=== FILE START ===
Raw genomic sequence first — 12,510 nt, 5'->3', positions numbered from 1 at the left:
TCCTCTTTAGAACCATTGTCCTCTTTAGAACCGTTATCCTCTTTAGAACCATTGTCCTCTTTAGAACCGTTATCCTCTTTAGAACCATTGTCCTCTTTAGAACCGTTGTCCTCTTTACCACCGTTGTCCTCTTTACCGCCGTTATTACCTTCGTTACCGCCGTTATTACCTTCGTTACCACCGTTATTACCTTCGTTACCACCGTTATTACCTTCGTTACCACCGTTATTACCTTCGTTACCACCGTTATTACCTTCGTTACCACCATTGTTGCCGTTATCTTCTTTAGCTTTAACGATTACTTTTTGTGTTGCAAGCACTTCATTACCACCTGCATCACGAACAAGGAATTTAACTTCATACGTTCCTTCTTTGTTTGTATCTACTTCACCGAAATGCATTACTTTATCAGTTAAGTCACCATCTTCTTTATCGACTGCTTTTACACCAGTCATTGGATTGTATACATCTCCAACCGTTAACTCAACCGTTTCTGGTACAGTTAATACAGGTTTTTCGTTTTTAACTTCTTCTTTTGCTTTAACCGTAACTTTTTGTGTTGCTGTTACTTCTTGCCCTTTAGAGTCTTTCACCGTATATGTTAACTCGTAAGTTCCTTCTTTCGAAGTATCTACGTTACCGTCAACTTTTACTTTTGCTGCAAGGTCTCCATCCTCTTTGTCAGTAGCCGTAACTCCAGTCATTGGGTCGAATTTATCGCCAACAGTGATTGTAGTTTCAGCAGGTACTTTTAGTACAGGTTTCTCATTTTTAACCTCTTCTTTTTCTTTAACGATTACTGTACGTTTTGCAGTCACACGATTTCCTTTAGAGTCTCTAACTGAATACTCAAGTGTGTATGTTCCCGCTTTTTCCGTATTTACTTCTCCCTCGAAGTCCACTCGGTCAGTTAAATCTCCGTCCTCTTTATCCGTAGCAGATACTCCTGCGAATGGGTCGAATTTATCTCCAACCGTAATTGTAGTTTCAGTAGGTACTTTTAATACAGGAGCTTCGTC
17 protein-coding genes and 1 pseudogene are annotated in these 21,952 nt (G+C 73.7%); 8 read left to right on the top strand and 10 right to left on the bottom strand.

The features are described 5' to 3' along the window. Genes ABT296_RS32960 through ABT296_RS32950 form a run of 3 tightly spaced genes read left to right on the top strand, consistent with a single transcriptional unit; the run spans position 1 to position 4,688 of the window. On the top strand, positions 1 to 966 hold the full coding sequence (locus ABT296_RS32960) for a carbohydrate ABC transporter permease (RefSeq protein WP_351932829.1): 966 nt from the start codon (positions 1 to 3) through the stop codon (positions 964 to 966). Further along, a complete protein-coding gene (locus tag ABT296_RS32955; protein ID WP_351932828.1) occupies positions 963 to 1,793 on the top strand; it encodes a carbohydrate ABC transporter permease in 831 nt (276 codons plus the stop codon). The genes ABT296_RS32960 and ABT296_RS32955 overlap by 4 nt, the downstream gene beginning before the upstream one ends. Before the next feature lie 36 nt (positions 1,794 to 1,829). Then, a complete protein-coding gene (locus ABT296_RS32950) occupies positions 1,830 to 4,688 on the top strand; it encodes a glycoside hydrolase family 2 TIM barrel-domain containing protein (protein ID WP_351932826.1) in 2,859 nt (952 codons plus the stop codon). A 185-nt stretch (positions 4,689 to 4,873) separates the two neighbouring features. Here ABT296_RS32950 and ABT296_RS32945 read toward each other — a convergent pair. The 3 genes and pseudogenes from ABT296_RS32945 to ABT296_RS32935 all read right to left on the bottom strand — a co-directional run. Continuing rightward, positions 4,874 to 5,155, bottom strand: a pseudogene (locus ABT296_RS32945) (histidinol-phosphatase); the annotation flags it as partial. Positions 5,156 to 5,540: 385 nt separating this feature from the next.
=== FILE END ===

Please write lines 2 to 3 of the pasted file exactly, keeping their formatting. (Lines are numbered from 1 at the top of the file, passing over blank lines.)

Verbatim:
TCCTCTTTAGAACCATTGTCCTCTTTAGAACCGTTATCCTCTTTAGAACCATTGTCCTCTTTAGAACCGTTATCCTCTTTAGAACCATTGTCCTCTTTAGAACCGTTGTCCTCTTTACCACCGTTGTCCTCTTTACCGCCGTTATTACCTTCGTTACCGCCGTTATTACCTTCGTTACCACCGTTATTACCTTCGTTACCACCGTTATTACCTTCGTTACCACCGTTATTACCTTCGTTACCACCGTTATTACCTTCGTTACCACCATTGTTGCCGTTATCTTCTTTAGCTTTAACGATTACTTTTTGTGTTGCAAGCACTTCATTACCACCTGCATCACGAACAAGGAATTTAACTTCATACGTTCCTTCTTTGTTTGTATCTACTTCACCGAAATGCATTACTTTATCAGTTAAGTCACCATCTTCTTTATCGACTGCTTTTACACCAGTCATTGGATTGTATACATCTCCAACCGTTAACTCAACCGTTTCTGGTACAGTTAATACAGGTTTTTCGTTTTTAACTTCTTCTTTTGCTTTAACCGTAACTTTTTGTGTTGCTGTTACTTCTTGCCCTTTAGAGTCTTTCACCGTATATGTTAACTCGTAAGTTCCTTCTTTCGAAGTATCTACGTTACCGTCAACTTTTACTTTTGCTGCAAGGTCTCCATCCTCTTTGTCAGTAGCCGTAACTCCAGTCATTGGGTCGAATTTATCGCCAACAGTGATTGTAGTTTCAGCAGGTACTTTTAGTACAGGTTTCTCATTTTTAACCTCTTCTTTTTCTTTAACGATTACTGTACGTTTTGCAGTCACACGATTTCCTTTAGAGTCTCTAACTGAATACTCAAGTGTGTATGTTCCCGCTTTTTCCGTATTTACTTCTCCCTCGAAGTCCACTCGGTCAGTTAAATCTCCGTCCTCTTTATCCGTAGCAGATACTCCTGCGAATGGGTCGAATTTATCTCCAACCGTAATTGTAGTTTCAGTAGGTACTTTTAATACAGGAGCTTCGTC
17 protein-coding genes and 1 pseudogene are annotated in these 21,952 nt (G+C 73.7%); 8 read left to right on the top strand and 10 right to left on the bottom strand.